On the tail end of an international tour, Australia's The Preatures chat with us about Tim Tam, Musk Sticks, life on the road, and working with Jim Eno.

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Interview: The Preatures

The Preatures

This fall, The Preatures released their first full-length album, Blue Planet Eyes. The Australian rock ‘n’ roll four-piece took to the road, completing their first U.S. tour before heading back to play several shows in their home country. On the final leg of their journey, guitarist Jack Moffitt took the time to chat with us about the new album, working with Jim Eno and the groundedness of Australian cuisine—it turns out that The Preatures love both music and food about as much as we do.

You’re getting close to the end of your biggest tour to date: What are some of the best things about being on the road? What are some of the challenges?

We’ve been on tour for a while, it’s definitely time for a break, we’re done for a while. Touring has no pattern, everything outside the vacuum is constantly moving. Some of the best times are on stage, some of them are at dinner before the show, during the show, or afterward in the van on the way to the motel. The mornings are challenging, no one likes them. They would challenge anyone if you average 4 hours sleep a night for 9 months. Not whining (much).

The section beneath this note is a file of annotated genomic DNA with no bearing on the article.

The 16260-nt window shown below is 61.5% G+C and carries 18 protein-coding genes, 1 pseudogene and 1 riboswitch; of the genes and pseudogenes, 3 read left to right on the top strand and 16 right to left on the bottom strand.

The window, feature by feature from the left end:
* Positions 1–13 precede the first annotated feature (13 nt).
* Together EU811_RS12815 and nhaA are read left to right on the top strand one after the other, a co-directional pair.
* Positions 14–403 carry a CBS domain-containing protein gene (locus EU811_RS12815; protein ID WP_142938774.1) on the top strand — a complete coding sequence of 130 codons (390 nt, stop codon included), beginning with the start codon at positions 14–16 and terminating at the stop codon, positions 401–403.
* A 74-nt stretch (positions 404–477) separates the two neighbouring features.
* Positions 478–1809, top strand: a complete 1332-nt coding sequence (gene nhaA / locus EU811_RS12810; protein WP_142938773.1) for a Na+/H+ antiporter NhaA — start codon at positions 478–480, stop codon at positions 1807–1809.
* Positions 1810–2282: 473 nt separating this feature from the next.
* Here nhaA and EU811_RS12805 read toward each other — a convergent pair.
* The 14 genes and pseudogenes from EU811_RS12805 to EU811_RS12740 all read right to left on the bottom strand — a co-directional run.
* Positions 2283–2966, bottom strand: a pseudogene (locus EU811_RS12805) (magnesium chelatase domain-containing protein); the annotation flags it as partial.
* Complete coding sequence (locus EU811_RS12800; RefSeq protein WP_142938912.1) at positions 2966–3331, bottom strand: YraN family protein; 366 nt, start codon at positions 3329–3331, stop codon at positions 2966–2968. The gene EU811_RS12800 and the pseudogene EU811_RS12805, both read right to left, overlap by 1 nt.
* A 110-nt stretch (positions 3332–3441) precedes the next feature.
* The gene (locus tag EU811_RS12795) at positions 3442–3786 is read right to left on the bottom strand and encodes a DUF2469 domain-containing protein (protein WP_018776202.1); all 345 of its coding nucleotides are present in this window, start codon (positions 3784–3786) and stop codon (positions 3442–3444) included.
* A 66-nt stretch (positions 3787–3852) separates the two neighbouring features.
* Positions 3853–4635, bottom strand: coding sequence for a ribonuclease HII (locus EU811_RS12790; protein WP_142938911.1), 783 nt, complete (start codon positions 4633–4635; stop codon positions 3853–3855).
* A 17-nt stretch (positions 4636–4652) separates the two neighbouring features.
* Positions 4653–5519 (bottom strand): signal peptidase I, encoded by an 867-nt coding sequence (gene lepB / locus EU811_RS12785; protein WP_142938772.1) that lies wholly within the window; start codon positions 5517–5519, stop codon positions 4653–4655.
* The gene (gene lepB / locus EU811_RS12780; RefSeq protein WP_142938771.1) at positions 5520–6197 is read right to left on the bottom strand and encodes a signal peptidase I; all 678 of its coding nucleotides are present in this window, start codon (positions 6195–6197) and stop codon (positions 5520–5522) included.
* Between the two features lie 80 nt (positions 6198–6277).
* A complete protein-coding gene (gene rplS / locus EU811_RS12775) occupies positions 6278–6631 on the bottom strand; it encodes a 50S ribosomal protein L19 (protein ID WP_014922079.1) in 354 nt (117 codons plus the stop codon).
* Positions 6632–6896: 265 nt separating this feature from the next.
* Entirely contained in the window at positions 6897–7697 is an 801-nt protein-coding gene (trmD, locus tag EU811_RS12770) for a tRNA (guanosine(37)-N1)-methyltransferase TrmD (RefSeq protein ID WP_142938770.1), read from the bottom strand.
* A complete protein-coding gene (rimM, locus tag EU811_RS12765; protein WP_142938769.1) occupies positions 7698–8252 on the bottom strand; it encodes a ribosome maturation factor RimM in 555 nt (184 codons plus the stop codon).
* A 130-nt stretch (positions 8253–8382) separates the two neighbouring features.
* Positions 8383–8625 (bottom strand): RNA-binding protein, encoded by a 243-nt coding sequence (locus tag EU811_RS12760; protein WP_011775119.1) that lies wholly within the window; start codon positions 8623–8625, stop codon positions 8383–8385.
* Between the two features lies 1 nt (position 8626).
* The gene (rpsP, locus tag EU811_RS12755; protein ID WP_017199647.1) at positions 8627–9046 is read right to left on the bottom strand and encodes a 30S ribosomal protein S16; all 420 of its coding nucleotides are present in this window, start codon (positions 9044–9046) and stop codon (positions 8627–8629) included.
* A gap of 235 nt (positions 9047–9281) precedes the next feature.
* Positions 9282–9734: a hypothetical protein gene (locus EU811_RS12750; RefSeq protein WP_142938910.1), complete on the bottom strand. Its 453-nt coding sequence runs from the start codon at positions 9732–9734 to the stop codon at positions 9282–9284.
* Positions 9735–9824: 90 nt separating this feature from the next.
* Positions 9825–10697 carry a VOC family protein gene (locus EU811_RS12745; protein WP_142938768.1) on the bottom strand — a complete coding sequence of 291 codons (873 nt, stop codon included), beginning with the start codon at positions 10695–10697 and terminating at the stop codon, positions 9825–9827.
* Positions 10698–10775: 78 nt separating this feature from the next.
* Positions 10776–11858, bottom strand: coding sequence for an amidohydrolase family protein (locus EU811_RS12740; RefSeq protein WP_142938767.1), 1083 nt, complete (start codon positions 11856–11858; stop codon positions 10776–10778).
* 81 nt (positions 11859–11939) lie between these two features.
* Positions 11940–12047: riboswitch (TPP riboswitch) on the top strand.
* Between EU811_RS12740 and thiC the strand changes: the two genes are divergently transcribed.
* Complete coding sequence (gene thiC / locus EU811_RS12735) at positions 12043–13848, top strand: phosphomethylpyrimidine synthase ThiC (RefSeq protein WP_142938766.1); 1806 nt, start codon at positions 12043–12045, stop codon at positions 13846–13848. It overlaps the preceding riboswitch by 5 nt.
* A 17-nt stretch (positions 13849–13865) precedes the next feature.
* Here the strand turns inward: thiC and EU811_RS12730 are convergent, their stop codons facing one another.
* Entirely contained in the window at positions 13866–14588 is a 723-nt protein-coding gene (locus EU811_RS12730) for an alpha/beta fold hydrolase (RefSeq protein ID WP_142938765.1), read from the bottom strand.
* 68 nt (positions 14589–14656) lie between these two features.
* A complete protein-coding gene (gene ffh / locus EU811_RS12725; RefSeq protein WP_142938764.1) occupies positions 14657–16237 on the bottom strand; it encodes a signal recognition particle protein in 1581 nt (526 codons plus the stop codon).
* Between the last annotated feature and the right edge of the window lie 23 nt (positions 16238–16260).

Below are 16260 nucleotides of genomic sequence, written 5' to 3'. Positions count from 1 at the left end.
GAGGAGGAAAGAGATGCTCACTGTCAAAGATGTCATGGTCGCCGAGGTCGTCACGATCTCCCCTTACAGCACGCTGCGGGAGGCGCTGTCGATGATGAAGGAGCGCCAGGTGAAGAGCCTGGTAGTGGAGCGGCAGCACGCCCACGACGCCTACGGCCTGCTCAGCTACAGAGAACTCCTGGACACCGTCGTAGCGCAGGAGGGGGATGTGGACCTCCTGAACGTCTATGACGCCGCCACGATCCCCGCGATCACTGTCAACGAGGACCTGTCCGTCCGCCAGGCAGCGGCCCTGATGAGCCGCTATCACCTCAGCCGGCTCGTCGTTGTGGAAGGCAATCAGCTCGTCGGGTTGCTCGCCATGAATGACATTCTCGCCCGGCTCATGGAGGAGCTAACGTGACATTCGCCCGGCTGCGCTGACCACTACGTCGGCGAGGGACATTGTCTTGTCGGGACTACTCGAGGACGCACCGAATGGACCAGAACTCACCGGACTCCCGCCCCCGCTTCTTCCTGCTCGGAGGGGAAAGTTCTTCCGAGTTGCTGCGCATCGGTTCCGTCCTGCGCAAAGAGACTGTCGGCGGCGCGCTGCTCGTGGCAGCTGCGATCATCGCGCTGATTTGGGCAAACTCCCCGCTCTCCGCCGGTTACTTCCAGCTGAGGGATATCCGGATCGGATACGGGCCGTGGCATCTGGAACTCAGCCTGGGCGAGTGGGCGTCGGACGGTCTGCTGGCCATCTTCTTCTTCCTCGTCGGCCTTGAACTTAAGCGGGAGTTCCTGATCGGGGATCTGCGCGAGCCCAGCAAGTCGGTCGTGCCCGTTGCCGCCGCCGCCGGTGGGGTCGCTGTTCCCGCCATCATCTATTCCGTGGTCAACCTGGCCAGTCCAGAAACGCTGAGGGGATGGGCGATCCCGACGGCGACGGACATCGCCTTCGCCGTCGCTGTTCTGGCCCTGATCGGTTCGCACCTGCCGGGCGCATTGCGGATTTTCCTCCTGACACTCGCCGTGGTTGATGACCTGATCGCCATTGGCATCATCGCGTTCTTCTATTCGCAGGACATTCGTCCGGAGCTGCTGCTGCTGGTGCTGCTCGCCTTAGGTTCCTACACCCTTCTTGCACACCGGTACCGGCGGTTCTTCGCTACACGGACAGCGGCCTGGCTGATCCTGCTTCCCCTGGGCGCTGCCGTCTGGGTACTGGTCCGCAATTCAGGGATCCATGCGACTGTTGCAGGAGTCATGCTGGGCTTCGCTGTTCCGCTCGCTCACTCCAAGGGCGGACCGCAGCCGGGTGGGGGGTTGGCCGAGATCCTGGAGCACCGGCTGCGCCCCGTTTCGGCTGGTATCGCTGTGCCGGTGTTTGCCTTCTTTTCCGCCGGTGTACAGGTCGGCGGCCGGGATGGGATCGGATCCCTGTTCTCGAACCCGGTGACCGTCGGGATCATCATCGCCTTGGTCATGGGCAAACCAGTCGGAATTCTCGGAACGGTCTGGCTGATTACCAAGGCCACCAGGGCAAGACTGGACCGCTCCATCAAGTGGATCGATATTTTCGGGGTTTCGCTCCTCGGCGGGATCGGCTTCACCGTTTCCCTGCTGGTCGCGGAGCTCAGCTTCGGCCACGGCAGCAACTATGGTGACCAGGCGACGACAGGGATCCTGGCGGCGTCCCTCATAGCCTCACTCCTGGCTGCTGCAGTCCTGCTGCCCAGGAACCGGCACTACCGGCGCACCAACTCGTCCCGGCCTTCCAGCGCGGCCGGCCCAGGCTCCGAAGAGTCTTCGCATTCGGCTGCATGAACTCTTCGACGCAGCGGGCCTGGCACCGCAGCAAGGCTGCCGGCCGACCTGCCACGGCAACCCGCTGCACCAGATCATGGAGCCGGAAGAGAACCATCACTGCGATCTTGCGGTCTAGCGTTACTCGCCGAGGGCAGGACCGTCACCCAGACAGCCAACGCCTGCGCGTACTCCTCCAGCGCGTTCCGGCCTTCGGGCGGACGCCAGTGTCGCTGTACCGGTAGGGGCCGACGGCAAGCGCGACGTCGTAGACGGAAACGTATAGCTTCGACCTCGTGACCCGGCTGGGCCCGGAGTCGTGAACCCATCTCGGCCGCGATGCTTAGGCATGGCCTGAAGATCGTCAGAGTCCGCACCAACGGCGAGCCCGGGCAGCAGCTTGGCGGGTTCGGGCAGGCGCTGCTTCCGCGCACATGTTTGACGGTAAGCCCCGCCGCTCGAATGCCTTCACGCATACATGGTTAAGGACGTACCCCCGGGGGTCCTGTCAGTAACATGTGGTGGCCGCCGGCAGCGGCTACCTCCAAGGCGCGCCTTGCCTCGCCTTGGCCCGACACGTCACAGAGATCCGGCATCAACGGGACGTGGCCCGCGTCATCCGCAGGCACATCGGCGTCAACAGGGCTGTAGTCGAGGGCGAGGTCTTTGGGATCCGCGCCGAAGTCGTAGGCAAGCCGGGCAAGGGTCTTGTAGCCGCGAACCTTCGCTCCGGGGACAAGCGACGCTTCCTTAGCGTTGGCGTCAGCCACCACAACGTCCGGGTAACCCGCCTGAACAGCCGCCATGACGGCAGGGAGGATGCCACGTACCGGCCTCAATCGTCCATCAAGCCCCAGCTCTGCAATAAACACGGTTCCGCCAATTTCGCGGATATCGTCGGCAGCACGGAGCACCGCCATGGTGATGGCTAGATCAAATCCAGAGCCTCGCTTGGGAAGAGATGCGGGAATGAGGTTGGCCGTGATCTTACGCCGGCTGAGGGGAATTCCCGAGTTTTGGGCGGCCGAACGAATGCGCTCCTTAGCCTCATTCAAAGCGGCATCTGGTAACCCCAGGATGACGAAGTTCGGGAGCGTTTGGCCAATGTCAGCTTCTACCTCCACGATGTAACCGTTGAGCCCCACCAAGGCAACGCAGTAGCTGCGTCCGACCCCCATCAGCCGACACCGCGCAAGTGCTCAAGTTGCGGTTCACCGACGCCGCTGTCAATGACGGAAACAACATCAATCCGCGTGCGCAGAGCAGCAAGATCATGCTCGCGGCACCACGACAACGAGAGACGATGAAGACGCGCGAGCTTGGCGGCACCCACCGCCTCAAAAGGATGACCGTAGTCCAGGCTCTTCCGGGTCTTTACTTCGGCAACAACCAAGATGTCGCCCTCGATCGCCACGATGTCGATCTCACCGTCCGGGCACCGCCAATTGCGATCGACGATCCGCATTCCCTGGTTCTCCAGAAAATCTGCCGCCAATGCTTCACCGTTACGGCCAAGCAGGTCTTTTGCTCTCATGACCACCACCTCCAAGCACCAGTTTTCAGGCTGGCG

Blue Planet Eyes marks a shift from the style of your EPs to a more pop-oriented sound. What drove the change, and what do you want listeners to take away from the record?

It’s been a while coming. Izzi definitely drove the pop mentality through her judicious editing of her lyrics, not wanting to waste anything—we love the word “economy.” We talked about Human Imitating Machine, an idea I came up with to describe a mentality to frame emotions. Mostly it was about the song and exploring what it is as it’s most basic parts. We’ll take that further on the next album, with more consideration, more honesty. We made this album to be concise, something that doesn’t weigh on the air, something that you can find space in and gives you space.

What was it like working with Jim Eno? How did working with him influence the album?

I produced the record with Jim, and I chose him because of his personal levity, this thing I called “The Yes”—which a lot of Americans have, a great willingness to try new things out of hand. He let me chase a very specific vision that Iz and I were working for, and mostly we achieved it. His influence was really that, and the 3 weeks we spent at our studio in Sydney making the album work, we definitely tried to recall that. We made the record in 6 weeks, and we were touring the whole time—Iz and I were so drained, we looked like hell. Keeping up levity is not easy to do without encouragement.

I caught the Minneapolis show in October, and you’ve got an almost unprecedented amount of energy on stage. How do you refuel post-show?

Sometimes we need to eat dinner (again). Mostly we’re wired—if the show was good, you can’t sleep. When the show is tough we usually have a pretty quiet night. A lot of that has to do with the audience, how that energy is exchanged. Sometimes it’s hard to read the room, Iz will be working so hard and getting little back, she comes off so wiped, and we’re all flattened. That Minneapolis show was fun, I remember that.

If you could have dinner with any musician, alive or dead, who would it be?